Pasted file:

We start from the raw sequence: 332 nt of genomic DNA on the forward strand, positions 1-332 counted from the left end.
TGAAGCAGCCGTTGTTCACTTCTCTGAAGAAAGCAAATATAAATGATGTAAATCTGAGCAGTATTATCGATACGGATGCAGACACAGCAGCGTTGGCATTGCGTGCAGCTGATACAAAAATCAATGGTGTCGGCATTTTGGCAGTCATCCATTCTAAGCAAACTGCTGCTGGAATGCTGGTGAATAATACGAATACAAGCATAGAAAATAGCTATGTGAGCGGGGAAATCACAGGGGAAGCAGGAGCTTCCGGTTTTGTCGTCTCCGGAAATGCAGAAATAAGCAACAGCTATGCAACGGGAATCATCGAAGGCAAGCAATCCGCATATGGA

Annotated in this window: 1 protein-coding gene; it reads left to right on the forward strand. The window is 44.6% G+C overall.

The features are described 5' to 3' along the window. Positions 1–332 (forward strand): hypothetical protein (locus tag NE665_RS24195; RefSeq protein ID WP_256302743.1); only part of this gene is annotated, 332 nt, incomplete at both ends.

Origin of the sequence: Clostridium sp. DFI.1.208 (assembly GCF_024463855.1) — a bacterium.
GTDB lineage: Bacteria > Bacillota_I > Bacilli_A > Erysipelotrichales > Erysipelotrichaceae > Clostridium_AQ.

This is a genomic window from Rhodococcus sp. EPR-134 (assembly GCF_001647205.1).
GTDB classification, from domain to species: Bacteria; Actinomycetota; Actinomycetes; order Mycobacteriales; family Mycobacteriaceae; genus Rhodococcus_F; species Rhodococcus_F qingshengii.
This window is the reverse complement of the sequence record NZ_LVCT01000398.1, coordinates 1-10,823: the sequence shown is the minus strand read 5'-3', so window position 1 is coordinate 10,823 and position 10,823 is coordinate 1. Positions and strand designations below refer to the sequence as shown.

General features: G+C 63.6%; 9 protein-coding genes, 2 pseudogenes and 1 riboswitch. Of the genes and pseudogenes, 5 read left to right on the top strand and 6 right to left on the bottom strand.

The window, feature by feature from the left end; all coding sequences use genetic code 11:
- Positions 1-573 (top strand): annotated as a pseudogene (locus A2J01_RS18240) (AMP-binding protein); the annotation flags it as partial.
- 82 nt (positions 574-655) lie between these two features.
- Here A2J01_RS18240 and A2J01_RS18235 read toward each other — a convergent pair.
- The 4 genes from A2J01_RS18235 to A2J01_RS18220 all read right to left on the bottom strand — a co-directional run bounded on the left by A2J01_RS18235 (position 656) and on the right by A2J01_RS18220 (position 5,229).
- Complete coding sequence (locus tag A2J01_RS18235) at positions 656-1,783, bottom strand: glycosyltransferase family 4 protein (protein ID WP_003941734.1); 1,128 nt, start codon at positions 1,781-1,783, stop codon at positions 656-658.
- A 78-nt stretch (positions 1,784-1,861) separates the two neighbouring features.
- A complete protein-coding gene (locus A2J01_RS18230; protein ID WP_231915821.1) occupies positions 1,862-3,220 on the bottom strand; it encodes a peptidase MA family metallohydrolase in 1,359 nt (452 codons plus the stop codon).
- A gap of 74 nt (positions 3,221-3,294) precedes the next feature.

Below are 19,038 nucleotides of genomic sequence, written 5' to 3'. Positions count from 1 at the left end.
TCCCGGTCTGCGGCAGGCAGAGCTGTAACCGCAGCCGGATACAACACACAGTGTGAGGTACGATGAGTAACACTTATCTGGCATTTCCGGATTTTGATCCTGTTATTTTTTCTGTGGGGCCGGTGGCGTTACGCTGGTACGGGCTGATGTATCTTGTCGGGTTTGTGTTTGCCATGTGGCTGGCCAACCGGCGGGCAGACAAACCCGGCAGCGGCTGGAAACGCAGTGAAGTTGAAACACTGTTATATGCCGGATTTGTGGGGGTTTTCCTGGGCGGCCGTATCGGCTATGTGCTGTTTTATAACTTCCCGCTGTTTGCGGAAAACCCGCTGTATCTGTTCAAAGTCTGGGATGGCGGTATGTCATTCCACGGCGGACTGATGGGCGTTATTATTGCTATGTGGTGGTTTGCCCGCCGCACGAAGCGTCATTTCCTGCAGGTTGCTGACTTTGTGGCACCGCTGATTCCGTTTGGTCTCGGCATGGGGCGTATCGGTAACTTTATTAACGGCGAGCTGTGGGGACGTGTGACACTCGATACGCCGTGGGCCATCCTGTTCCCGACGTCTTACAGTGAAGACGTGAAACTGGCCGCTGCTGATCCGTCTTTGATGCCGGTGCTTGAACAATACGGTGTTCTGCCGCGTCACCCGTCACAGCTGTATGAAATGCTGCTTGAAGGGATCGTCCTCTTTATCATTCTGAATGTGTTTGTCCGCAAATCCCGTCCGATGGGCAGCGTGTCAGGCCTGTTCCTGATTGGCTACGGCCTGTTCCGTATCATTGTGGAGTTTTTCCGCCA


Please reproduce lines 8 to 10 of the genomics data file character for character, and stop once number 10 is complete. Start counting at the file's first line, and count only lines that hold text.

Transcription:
GTDB classification, from domain to species: Bacteria; Actinomycetota; Actinomycetes; order Mycobacteriales; family Mycobacteriaceae; genus Rhodococcus_F; species Rhodococcus_F qingshengii.
This window is the reverse complement of the sequence record NZ_LVCT01000398.1, coordinates 1-10,823: the sequence shown is the minus strand read 5'-3', so window position 1 is coordinate 10,823 and position 10,823 is coordinate 1. Positions and strand designations below refer to the sequence as shown.

General features: G+C 63.6%; 9 protein-coding genes, 2 pseudogenes and 1 riboswitch. Of the genes and pseudogenes, 5 read left to right on the top strand and 6 right to left on the bottom strand.